The reality is that while the venture market already experienced an earthquake back in 2000, we are only now coming to grips with the effects post-bubble economics are having on our underlying business. At this point, optimistic scenarios for the return of '90s style venture investing should have been eliminated with the latest financing crisis(which has now undermined the VC's capital base).

In Israel, such optimism over the past decade paved the path for funds to continue backing underperforming companies with the hope that good times were just around the corner. The result is that when looking at the portfolios of Israeli funds, few investments have been written off, and the vast majority are still private many years after the initial investment. David made a compelling argument that most funds would be better off having never invested most of the portfolio, even if it meant accepting a larger write-off(because right now, there aren't enough write-offs to speak of).

We Israelis have an uncanny ability to adhere to the "perseverence of mission," which is one of core principles in the Israel Defense Forces' code of ethics. By this I refer to the ability of both entrepreneurs and their VCs to keep at it as long as it takes to prove even a modicum of success. While this can be an admirable quality in some cases, it can also become a burden that prevents both entrepreneur and VC from stepping back to reassess the rationale of continued investment. As a result, "walking through the dessert" with a portfolio company during a rough patch is not an isolated event reserved for elite crop of companies, but rather the typical route for Israeli VCs and their portfolio companies.

Surprinsingly, there seems to be a difference of opinion on this matter in talking to entrepreneurs and LPs over the past few years. Entrepreneurs in Israel are convinced that Israeli VCs pull the plug too early and don't provide support during tough times. This became clear once again in comments made during the recent Globes survey of venture capital funds. In speaking to LPs from the US, however, they make it very clear that Israeli funds support their portfolio companies in excess, and don't do nearly a good enough job in cleaning their portfolio of underperformers. I for one believe that the LPs are in the better position to point out that Israel is an anomaly in this regard.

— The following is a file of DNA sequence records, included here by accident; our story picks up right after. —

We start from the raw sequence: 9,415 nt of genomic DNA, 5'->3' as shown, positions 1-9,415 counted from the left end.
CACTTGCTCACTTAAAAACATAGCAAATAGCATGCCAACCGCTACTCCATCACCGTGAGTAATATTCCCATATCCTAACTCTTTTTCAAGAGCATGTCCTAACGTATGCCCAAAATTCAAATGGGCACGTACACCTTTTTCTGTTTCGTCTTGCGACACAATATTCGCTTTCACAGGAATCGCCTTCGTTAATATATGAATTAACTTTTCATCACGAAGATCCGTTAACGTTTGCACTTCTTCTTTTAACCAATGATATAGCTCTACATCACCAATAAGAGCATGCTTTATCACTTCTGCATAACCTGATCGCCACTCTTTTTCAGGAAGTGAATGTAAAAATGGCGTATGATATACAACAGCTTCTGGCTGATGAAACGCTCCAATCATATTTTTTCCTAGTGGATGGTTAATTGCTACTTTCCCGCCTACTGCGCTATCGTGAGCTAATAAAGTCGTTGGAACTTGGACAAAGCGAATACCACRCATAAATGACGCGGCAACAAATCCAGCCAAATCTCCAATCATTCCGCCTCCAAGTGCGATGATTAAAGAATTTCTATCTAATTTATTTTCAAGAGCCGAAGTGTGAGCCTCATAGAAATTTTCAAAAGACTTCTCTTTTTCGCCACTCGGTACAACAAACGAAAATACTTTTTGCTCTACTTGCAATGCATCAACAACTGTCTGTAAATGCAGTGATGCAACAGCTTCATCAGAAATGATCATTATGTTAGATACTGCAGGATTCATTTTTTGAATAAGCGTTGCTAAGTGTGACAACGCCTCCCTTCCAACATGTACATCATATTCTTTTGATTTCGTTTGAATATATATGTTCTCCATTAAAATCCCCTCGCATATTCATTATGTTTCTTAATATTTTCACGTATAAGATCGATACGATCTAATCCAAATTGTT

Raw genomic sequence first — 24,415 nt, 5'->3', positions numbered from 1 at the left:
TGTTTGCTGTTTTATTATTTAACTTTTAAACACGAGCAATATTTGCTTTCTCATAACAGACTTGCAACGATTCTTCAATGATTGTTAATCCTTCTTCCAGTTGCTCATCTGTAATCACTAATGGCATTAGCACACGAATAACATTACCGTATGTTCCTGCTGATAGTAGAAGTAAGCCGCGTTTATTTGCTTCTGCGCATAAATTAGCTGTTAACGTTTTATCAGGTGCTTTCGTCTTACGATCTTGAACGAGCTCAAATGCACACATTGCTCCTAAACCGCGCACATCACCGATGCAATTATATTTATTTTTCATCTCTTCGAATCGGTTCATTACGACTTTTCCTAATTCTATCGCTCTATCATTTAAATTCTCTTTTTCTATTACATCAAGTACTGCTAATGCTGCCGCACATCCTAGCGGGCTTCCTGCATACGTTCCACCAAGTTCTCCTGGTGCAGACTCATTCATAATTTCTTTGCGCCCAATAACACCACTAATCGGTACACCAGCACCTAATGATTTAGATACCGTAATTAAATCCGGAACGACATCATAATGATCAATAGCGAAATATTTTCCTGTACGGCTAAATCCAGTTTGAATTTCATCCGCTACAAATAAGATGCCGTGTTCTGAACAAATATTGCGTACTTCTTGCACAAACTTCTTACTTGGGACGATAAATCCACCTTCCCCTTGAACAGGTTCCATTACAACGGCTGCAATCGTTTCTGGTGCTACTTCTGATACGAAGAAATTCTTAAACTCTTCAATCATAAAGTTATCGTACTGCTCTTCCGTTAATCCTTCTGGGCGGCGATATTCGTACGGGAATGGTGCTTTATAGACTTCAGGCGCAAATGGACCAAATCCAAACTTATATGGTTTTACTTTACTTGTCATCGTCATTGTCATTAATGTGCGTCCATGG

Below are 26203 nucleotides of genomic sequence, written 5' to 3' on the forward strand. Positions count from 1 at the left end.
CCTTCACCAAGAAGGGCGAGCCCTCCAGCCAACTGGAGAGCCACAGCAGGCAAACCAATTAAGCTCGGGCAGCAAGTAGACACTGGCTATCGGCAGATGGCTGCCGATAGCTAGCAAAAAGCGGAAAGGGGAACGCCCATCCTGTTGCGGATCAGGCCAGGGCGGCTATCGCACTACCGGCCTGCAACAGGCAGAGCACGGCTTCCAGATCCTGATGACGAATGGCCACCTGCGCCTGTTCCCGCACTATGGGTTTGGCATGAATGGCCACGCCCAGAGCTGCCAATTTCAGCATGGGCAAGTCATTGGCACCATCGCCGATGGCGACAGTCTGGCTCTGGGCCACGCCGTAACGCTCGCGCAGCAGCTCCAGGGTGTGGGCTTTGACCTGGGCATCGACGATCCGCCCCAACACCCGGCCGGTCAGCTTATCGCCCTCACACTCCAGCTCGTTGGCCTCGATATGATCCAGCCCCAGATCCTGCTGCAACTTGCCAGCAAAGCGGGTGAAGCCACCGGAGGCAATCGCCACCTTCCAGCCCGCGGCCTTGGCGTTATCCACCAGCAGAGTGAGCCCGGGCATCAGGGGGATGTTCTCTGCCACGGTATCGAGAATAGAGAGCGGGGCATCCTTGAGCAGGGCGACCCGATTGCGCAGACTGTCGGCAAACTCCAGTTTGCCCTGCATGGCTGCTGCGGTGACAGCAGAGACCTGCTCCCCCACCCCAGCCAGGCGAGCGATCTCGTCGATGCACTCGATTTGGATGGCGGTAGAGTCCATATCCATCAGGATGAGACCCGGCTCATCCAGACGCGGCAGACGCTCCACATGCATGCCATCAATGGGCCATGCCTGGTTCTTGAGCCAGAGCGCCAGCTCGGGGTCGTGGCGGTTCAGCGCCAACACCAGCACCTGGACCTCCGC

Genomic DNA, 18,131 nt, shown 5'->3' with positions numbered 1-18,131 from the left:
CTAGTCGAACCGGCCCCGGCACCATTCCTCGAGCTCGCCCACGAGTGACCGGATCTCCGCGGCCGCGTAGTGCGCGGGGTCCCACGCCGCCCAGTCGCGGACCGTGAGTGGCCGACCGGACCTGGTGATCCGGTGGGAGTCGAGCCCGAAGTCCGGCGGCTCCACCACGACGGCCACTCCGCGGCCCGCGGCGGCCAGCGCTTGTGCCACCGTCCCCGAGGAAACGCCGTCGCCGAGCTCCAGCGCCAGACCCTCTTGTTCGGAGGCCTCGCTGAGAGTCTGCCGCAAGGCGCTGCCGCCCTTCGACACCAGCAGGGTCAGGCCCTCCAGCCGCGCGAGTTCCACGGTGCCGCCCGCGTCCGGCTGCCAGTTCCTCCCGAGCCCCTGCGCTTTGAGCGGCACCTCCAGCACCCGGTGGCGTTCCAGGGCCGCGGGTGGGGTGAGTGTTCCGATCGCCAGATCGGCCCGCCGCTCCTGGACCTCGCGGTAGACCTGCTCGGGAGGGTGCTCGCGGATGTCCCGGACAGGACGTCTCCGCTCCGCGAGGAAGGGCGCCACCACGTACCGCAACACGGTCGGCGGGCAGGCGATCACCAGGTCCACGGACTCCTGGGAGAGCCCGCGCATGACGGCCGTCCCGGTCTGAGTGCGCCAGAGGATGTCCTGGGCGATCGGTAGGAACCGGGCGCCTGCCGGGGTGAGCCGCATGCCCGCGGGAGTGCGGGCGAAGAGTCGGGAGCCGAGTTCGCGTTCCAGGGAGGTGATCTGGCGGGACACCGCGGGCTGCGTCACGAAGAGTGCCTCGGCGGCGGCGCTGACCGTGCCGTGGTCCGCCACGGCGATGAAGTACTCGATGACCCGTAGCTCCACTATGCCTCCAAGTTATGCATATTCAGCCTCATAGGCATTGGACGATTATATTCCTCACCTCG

From the many compliments David received on this speech, it is clear that many in our industry are also exhausted from the omnipresent cheerleaders, who glorify the Israeli high-tech story ad nauseum. The strength of Israeli high tech is globally renowned for good reason, and its prominance will endure for decades to come. The threat the local industry faces is one of simply being an unattractive place for venture investment due to out-of-date company building models and out-of-date investment models. Despite the somber assessment of our collective performance over the past few years, David made it clear that that there are new and exciting trends, sectors and business models that are clearly attractive for venture investing.
Going forward, David offered advice(given in this blog too) including smaller investment amounts in more capital efficient companies, and not being afraid to fail, admit error and move on to the next opportunity. On the last point, the earlier and faster we do this, the more likely we all have a chance of finding or creating the next success story.

In classic style, he ended the presentation on a literal high note, playing Al-Kol-Eleh (a traditional Jewish song), using his iPhone and an application called Leaf Trombone by Smule (a BVP portfolio company). Thanks for sharing your insight David.